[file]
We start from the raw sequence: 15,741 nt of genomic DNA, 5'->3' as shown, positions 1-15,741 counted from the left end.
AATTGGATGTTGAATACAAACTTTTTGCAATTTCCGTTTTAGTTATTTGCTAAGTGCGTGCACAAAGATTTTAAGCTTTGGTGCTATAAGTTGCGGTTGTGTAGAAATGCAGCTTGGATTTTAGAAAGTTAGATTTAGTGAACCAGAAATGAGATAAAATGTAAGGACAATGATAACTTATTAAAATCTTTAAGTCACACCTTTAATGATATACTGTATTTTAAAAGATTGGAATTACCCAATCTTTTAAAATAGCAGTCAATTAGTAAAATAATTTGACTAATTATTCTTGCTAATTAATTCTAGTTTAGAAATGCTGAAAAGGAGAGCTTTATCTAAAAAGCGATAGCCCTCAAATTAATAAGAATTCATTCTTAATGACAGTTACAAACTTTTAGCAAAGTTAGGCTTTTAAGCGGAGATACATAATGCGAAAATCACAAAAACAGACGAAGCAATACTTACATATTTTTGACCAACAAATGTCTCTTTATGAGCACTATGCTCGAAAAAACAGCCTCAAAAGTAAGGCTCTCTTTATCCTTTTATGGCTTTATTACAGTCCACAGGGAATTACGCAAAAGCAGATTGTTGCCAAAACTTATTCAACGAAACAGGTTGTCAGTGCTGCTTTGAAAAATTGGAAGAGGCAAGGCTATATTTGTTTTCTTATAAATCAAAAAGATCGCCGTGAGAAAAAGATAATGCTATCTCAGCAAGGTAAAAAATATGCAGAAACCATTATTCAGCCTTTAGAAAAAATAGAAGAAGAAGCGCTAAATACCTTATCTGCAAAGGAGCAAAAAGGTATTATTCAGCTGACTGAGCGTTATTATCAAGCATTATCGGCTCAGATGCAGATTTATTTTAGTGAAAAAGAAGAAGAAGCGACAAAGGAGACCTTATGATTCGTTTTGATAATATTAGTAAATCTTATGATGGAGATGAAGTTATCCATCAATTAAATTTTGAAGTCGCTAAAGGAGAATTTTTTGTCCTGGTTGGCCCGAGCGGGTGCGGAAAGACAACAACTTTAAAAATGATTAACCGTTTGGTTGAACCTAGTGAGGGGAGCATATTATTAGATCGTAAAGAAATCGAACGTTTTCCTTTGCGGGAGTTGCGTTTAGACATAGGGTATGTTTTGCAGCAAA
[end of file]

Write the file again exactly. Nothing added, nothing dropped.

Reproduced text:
We start from the raw sequence: 15,741 nt of genomic DNA, 5'->3' as shown, positions 1-15,741 counted from the left end.
AATTGGATGTTGAATACAAACTTTTTGCAATTTCCGTTTTAGTTATTTGCTAAGTGCGTGCACAAAGATTTTAAGCTTTGGTGCTATAAGTTGCGGTTGTGTAGAAATGCAGCTTGGATTTTAGAAAGTTAGATTTAGTGAACCAGAAATGAGATAAAATGTAAGGACAATGATAACTTATTAAAATCTTTAAGTCACACCTTTAATGATATACTGTATTTTAAAAGATTGGAATTACCCAATCTTTTAAAATAGCAGTCAATTAGTAAAATAATTTGACTAATTATTCTTGCTAATTAATTCTAGTTTAGAAATGCTGAAAAGGAGAGCTTTATCTAAAAAGCGATAGCCCTCAAATTAATAAGAATTCATTCTTAATGACAGTTACAAACTTTTAGCAAAGTTAGGCTTTTAAGCGGAGATACATAATGCGAAAATCACAAAAACAGACGAAGCAATACTTACATATTTTTGACCAACAAATGTCTCTTTATGAGCACTATGCTCGAAAAAACAGCCTCAAAAGTAAGGCTCTCTTTATCCTTTTATGGCTTTATTACAGTCCACAGGGAATTACGCAAAAGCAGATTGTTGCCAAAACTTATTCAACGAAACAGGTTGTCAGTGCTGCTTTGAAAAATTGGAAGAGGCAAGGCTATATTTGTTTTCTTATAAATCAAAAAGATCGCCGTGAGAAAAAGATAATGCTATCTCAGCAAGGTAAAAAATATGCAGAAACCATTATTCAGCCTTTAGAAAAAATAGAAGAAGAAGCGCTAAATACCTTATCTGCAAAGGAGCAAAAAGGTATTATTCAGCTGACTGAGCGTTATTATCAAGCATTATCGGCTCAGATGCAGATTTATTTTAGTGAAAAAGAAGAAGAAGCGACAAAGGAGACCTTATGATTCGTTTTGATAATATTAGTAAATCTTATGATGGAGATGAAGTTATCCATCAATTAAATTTTGAAGTCGCTAAAGGAGAATTTTTTGTCCTGGTTGGCCCGAGCGGGTGCGGAAAGACAACAACTTTAAAAATGATTAACCGTTTGGTTGAACCTAGTGAGGGGAGCATATTATTAGATCGTAAAGAAATCGAACGTTTTCCTTTGCGGGAGTTGCGTTTAGACATAGGGTATGTTTTGCAGCAAA